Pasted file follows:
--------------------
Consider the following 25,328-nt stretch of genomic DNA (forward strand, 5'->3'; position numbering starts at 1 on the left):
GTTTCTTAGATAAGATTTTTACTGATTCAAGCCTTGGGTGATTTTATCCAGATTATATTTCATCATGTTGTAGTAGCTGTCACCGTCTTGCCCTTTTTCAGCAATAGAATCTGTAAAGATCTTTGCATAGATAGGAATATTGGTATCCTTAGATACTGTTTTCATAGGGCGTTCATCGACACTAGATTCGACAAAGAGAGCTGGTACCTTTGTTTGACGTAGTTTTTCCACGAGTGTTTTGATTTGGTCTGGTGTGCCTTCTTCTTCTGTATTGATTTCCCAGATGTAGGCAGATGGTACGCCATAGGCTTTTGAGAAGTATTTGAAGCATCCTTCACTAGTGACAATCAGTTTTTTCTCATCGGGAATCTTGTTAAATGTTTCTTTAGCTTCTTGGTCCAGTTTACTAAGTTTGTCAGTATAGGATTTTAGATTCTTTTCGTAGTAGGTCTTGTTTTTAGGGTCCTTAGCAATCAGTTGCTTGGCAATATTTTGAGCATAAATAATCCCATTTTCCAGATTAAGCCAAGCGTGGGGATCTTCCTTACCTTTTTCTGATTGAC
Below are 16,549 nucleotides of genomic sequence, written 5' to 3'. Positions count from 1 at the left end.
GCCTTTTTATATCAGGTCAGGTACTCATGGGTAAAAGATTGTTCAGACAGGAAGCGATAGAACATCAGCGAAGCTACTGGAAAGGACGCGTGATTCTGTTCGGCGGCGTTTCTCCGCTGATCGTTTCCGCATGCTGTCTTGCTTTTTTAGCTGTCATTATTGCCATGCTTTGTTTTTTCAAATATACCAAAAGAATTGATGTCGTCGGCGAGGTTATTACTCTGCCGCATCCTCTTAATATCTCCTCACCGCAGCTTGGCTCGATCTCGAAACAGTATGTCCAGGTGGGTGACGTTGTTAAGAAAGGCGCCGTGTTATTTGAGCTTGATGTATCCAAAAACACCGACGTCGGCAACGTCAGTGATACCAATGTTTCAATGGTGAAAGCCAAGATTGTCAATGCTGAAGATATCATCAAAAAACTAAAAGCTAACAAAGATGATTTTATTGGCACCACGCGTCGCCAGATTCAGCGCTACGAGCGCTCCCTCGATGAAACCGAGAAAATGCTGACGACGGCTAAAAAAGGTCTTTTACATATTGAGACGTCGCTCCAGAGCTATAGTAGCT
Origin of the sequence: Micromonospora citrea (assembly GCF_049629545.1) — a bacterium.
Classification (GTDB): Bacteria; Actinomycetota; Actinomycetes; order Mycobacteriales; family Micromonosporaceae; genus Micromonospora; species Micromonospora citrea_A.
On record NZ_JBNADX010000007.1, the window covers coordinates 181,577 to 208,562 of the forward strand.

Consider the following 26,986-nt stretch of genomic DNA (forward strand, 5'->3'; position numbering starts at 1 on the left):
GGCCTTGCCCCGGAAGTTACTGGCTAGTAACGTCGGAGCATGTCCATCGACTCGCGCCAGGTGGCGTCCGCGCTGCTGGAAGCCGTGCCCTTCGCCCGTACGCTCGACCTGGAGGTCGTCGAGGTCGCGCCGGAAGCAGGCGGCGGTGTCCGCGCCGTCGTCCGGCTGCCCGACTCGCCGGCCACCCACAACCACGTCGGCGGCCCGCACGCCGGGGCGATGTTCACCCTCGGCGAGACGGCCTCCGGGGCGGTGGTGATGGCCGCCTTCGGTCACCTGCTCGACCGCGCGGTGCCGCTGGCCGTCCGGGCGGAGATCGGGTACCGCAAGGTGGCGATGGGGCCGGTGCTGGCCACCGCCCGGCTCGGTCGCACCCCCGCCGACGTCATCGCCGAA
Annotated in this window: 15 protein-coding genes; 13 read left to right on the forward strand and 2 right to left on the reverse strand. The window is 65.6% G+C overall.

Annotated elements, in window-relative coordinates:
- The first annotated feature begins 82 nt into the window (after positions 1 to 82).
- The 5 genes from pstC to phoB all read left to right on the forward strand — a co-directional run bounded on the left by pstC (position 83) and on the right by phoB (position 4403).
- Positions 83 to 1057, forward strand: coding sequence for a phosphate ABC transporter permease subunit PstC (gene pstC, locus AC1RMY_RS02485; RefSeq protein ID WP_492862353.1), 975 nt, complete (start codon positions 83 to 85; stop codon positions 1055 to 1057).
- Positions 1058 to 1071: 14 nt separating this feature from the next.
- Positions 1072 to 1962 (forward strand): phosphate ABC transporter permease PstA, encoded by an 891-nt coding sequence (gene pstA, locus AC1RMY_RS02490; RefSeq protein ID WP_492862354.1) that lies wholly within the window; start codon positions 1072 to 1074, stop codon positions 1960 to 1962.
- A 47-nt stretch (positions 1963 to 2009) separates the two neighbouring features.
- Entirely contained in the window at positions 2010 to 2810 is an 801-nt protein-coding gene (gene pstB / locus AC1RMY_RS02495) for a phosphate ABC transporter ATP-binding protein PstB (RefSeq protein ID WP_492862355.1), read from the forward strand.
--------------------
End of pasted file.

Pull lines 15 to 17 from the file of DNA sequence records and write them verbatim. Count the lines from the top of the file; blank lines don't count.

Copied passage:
- Positions 1058 to 1071: 14 nt separating this feature from the next.
- Positions 1072 to 1962 (forward strand): phosphate ABC transporter permease PstA, encoded by an 891-nt coding sequence (gene pstA, locus AC1RMY_RS02490; RefSeq protein ID WP_492862354.1) that lies wholly within the window; start codon positions 1072 to 1074, stop codon positions 1960 to 1962.
- A 47-nt stretch (positions 1963 to 2009) separates the two neighbouring features.